Well, reliant on velocity when shooting solid darts - they also have explosive darts; which wouldn't rely as much on velocity and terminal ballistics for damage.
Though in something as tiny as a pulsar sidearm's dart they'd probably need much a more powerful explosives that any explosive round/shell we have today in order to get any useful effect out of it.
On Basilisk Station wrote:his pulser turret was already in action, each barrel spitting fifteen-millimeter explosive darts cased in ceramic frag jackets at a cyclical rate of over a thousand rounds per minute.
Short Victorious War wrote:The carefully phrased "leaks" Jessup had arranged to test-flight the idea had provoked riots in virtually every Prole housing unit, and, two months later, Kanamashi had put twelve explosive pulser darts into Frankel's chest, requiring a closed-coffin state funeral.
Field of Dishonor wrote:Explosive darts ripped their way up the stairs the waiters had used—the stairs Nimitz would have used—and shredded the end of the dining platform, and Neufsteiler cried out as a jagged splinter drove into his back.
[...]A sawed-off pulse rifle flew through the air as LaFollet's target went down, but someone was still firing.
House of Steel wrote:The standard shoulder arm of the RMMC is the M32 series grav pulse rifle in 4 x 37 mm caliber. The M32A5, introduced in 1918 PD, is the latest variant of this versatile weapon system. The M32 has two magazine wells, each of which will accommodate a single hundred-round magazine. Pulser darts come in two basic varieties: a solid, non-explosive, antipersonnel round and a superdense, explosive round designed for antiarmor or general suppressive fire. A shorter carbine version, the M19, is designed for shipboard use. The standard sidearm carried by officers is the M7 pulser and its short-barreled variant the M9.
Cauldron of Ghosts wrote:The side hatch of a cargo van parked near the garage exit slid open as the limousine approached. The 10 mm heavy tri-barrel pulser positioned within the cargo compartment began firing as soon as the limousine came in sight. The weapon was firing super-dense 65 gram explosive rounds with a maximum rate of fire of up to 3,000 RPM (1,000 per barrel).
More Than Honor wrote:The pinnace screamed up in a near-vertical turn, passing near the scarred, smoking side of the Committee tower, then looped over again and began another run down the Avenue of the People. This time she was working from the rear of the crowd forward, towards the building the mob had hoped to overrun. To either side of her nose heavy tri-barrel pulsers raved in long spears of white light, sending thousands of heavy explosive projectiles down into the street below.
However I'm not sure if the pistol-sized pulsers have them too - in HotQ and SVW we get a couple explicit mentions of a pistol/sidearm pulser being loaded with or firing non-explosive darts. But I don't know if the reason non-explosive was explicitly mentioned was because they're also capable of firing explosive ones, or if that was just intended to contrast with the explosive dart ammo available for the larger pulser based weapon.
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Re: Pulsar Ballistics
Post by tlb   » Tue Nov 03, 2020 10:39 am

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jtg452 wrote:Modern handgun ammunition rarely exceeds Mach 1.2 or 1.3 (14-1500fps), so a 4 fold increase in velocity would have a tremendous impact on any calculations.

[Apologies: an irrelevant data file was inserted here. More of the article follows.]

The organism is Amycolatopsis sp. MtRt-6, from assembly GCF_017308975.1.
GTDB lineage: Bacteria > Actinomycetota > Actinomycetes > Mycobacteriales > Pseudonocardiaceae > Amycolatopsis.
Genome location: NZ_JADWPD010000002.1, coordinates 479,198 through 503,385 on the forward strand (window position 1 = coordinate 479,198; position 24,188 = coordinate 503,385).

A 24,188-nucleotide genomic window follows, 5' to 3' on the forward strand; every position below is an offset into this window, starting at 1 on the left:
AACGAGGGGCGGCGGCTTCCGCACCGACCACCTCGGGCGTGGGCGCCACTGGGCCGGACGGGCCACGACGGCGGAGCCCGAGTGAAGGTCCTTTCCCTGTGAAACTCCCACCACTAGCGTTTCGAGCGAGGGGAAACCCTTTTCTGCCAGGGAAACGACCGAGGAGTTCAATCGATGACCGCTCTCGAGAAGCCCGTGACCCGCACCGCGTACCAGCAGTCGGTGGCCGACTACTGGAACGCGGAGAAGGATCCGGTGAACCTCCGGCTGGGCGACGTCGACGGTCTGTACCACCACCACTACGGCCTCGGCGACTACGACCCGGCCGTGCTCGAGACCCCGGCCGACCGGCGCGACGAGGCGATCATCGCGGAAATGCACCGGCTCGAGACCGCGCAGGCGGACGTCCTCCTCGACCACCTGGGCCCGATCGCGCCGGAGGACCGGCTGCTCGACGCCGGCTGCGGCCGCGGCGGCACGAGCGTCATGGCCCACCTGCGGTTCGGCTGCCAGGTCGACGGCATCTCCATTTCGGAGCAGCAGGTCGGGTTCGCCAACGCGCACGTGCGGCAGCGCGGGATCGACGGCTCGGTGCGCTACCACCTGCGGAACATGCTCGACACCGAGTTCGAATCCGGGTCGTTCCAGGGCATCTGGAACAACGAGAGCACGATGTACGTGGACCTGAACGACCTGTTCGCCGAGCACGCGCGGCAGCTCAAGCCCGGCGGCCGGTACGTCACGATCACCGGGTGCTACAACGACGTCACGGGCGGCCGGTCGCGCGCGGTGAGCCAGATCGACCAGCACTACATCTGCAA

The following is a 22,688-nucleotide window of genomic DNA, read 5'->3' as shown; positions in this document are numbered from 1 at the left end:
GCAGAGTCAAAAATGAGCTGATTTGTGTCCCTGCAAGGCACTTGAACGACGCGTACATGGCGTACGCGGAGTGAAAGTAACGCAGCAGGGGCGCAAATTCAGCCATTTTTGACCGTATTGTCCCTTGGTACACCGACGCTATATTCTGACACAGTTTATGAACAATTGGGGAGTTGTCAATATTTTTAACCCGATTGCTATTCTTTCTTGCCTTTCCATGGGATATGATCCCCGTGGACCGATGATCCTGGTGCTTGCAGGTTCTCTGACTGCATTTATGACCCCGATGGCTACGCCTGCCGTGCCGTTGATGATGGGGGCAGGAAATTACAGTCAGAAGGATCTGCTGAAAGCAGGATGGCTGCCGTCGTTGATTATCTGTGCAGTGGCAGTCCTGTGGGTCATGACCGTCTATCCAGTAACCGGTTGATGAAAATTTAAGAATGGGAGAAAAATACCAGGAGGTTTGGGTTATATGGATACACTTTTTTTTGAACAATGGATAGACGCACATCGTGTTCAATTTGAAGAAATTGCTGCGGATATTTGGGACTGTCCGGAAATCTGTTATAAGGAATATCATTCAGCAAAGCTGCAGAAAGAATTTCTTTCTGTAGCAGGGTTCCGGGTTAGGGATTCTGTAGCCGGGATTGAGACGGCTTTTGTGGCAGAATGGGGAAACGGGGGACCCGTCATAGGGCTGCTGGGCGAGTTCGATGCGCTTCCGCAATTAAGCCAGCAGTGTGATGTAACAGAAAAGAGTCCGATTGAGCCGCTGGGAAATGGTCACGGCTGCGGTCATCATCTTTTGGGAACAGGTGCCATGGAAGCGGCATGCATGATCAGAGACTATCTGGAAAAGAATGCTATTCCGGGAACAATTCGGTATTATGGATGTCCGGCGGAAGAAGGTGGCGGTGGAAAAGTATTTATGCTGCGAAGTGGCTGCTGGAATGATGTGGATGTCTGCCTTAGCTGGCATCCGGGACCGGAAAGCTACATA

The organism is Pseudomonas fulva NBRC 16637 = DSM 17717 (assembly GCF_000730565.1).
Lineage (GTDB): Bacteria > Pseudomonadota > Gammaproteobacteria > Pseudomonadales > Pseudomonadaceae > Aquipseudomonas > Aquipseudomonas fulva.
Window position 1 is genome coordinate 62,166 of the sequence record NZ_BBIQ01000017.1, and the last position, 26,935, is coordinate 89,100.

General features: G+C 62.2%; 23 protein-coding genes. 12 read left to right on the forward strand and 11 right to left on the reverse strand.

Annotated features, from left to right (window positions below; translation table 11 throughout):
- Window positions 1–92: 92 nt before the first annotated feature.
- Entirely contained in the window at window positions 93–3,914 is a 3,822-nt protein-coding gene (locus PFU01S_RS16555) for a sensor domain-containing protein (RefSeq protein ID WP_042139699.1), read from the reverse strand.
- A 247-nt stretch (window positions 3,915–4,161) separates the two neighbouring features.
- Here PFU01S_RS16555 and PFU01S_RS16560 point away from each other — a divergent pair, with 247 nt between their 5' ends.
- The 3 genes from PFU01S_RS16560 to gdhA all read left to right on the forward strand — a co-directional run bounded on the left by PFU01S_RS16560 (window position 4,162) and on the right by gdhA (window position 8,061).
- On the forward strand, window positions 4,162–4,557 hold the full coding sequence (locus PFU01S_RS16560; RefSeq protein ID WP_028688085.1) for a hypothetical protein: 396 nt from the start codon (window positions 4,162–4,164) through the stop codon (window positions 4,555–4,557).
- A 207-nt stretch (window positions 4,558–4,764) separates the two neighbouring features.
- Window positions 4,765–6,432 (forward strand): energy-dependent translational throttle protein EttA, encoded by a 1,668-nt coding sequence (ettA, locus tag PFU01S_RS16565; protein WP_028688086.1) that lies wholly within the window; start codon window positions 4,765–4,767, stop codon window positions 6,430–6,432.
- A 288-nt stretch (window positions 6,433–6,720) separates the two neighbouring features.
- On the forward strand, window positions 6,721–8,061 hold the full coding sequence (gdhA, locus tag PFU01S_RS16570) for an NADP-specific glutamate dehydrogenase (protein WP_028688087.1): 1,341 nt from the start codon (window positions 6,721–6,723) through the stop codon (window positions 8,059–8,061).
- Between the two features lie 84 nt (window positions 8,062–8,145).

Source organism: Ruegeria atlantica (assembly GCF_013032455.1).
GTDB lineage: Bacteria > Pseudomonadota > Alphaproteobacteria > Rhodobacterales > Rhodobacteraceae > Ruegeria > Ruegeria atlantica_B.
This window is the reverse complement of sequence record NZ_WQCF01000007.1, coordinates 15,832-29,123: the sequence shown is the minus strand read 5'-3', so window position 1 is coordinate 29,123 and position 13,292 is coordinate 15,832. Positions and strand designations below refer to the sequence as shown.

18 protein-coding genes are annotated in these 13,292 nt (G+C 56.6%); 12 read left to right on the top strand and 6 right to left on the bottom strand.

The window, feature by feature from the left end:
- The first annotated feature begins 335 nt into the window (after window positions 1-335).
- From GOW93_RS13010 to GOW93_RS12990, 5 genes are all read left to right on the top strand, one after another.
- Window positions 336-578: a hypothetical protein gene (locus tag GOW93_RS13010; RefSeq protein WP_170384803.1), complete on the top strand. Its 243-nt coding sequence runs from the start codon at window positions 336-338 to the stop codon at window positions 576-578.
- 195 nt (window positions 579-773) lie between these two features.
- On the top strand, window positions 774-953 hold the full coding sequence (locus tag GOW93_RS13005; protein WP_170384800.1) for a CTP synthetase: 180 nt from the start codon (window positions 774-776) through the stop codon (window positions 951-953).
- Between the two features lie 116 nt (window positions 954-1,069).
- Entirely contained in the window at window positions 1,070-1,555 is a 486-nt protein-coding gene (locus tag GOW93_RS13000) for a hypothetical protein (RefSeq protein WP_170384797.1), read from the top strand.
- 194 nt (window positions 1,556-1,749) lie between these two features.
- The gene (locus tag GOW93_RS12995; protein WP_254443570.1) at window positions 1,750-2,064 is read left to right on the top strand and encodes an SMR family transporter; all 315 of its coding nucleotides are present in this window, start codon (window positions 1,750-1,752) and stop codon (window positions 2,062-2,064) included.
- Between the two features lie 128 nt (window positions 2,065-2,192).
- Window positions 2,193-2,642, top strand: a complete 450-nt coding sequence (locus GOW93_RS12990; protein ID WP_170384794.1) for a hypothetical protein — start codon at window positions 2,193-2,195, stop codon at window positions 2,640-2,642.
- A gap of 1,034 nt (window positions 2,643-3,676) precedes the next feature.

On the other hand, RFC's pulsers are reliant on that velocity to do any sort of damage since the projectiles themselves are extremely light weight. Modern ammunition still has enough projectile weight that momentum retention has an impact on penetration. Mass (weight) retains momentum. Light weight bullets need higher velocities because they shed that momentum faster. A softball rolling on the ground can be stopped by putting your foot on it. Doing the same with a 4 pounder cannon ball leads to the loss of the foot.

Low velocity rounds as the 19th Century buffalo gun rounds (which had muzzle velocities equal to modern handgun rounds but were using bullets that weighed 4 times more) had such remarkable penetration abilities. Muzzle velocities of 12-1400fps were common- yet they were used to kill off the American bison to the point of extinction in little more than a decade.

Your own numbers quoted above put a pulser dart's weight at about 2/3 that of the most common .22LR bullet. At that weight, it had better have some serious velocity if it's going to have any sort of effectiveness down range.

Jonathan_S wrote:Well, reliant on velocity when shooting solid darts - they also have explosive darts; which wouldn't rely as much on velocity and terminal ballistics for damage.
Though in something as tiny as a pulsar sidearm's dart they'd probably need much a more powerful explosives that any explosive round/shell we have today in order to get any useful effect out of it.
On Basilisk Station wrote:his pulser turret was already in action, each barrel spitting fifteen-millimeter explosive darts cased in ceramic frag jackets at a cyclical rate of over a thousand rounds per minute.
Short Victorious War wrote:The carefully phrased "leaks" Jessup had arranged to test-flight the idea had provoked riots in virtually every Prole housing unit, and, two months later, Kanamashi had put twelve explosive pulser darts into Frankel's chest, requiring a closed-coffin state funeral.